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A set of silver-gilt plates; the reeded rim cast with fruiting vines and scallop shells. The plate is engraved with the Royal coat of arms, with supporters, mantling and coronet.

George IV's spectacular silver-gilt dining service and buffet

John Bridge (1755-1834)

The Grand Punch Bowl 1829

Silver gilt | 76.2 x 138.5 x 101.5 cm (whole object) | RCIN 31768

Jewel House, Jewel House

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This huge wine cistern is the largest piece of wrought English plate in existence. It weighs 227kg and was intended as the final piece of the Grand Service, costing a considerable £8,500. In keeping with its function, it is decorated with scenes of alcoholic enjoyment and revelry.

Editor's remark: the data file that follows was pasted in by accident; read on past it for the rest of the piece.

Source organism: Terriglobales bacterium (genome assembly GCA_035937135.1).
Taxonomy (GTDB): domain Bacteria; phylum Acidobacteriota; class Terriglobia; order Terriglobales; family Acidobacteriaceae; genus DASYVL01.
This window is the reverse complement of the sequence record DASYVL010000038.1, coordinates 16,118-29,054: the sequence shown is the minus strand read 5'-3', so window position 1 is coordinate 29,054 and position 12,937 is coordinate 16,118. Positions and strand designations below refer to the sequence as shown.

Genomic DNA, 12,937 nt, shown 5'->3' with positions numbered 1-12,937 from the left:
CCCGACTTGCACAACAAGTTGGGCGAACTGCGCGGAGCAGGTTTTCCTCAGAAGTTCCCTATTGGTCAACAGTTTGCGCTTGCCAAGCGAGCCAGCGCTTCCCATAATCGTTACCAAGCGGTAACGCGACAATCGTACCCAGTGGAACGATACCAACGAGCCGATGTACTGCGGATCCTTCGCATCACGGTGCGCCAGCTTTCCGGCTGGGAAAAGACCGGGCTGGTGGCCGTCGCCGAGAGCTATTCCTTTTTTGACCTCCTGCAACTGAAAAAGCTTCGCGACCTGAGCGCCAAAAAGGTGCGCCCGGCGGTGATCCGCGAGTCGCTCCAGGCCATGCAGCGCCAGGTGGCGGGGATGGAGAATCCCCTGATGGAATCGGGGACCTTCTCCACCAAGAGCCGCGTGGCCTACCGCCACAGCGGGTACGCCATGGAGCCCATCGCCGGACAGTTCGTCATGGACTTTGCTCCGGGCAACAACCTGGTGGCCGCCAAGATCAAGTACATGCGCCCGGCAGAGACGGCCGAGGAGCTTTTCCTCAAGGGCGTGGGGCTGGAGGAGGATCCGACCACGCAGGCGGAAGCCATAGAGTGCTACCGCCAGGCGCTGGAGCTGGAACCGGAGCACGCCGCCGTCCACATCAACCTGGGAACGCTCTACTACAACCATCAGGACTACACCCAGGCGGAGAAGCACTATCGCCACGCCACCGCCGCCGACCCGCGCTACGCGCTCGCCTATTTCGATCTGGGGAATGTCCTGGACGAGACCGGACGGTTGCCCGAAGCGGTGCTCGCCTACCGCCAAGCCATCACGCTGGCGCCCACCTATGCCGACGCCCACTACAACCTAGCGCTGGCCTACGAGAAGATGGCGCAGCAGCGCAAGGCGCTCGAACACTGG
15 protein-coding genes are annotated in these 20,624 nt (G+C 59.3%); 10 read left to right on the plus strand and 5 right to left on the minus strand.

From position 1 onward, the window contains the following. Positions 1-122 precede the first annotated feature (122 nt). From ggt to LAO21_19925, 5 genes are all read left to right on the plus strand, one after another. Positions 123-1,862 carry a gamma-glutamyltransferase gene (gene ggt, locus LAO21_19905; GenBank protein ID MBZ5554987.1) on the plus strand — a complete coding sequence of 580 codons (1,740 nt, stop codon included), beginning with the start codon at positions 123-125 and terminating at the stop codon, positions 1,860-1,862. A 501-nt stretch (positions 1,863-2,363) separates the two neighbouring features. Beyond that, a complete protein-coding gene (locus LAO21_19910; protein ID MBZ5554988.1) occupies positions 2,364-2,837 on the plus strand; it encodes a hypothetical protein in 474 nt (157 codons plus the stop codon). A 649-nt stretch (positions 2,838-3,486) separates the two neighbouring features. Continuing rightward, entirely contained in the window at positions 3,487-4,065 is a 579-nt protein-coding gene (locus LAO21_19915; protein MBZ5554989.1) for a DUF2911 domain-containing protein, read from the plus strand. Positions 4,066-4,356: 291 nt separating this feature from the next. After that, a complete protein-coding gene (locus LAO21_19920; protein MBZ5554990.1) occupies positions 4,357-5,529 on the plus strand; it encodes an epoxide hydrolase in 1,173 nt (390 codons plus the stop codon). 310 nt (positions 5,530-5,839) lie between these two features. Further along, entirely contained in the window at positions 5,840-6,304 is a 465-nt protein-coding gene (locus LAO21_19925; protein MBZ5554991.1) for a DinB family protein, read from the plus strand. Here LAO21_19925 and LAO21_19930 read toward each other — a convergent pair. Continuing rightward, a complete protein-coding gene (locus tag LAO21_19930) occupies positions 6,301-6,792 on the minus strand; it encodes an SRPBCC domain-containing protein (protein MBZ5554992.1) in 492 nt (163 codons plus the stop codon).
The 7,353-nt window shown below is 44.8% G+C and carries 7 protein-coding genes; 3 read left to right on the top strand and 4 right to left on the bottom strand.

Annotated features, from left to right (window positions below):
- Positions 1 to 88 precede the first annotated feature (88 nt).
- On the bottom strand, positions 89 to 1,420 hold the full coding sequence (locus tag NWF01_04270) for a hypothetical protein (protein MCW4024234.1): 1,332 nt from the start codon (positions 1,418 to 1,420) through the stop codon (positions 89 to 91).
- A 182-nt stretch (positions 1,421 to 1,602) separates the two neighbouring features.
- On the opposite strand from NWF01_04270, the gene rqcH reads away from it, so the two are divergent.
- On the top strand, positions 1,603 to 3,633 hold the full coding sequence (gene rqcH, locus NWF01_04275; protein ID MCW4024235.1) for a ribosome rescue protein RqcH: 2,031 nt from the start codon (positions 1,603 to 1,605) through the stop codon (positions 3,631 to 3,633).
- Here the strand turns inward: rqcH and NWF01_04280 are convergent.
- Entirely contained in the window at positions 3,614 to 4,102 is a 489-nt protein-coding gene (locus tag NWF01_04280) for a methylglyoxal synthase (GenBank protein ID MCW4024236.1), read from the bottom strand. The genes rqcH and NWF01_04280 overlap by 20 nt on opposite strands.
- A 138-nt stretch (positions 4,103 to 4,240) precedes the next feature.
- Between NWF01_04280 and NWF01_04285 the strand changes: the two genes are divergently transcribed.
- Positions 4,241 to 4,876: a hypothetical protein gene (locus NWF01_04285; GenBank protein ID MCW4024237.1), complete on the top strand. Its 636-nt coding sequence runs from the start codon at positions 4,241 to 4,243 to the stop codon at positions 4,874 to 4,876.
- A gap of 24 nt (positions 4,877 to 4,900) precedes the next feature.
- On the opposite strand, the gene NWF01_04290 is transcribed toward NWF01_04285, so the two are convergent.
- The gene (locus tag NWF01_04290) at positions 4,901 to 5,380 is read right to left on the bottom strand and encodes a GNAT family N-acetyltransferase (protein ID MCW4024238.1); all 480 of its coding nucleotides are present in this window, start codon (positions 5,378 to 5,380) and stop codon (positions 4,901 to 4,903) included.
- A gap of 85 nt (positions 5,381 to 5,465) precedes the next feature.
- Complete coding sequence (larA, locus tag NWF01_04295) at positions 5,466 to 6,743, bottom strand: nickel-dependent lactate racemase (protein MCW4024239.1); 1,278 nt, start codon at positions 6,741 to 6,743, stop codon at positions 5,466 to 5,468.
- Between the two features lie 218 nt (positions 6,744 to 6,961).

George IV did not live to see the finished piece and the bowl was first used by his brother, William IV (1765–1837), at his 65th birthday dinner in 1830. According to accounts from the period, the Royal Goldsmith John Bridge hid behind the wine cooler during the meal in order to watch the Grand Service in use.

Queen Victoria (1819–1901) later converted the cooler into a punch bowl, commissioning a huge ladle to accompany it. It was used to celebrate the christening of her eldest son, Prince Albert Edward, in 1842.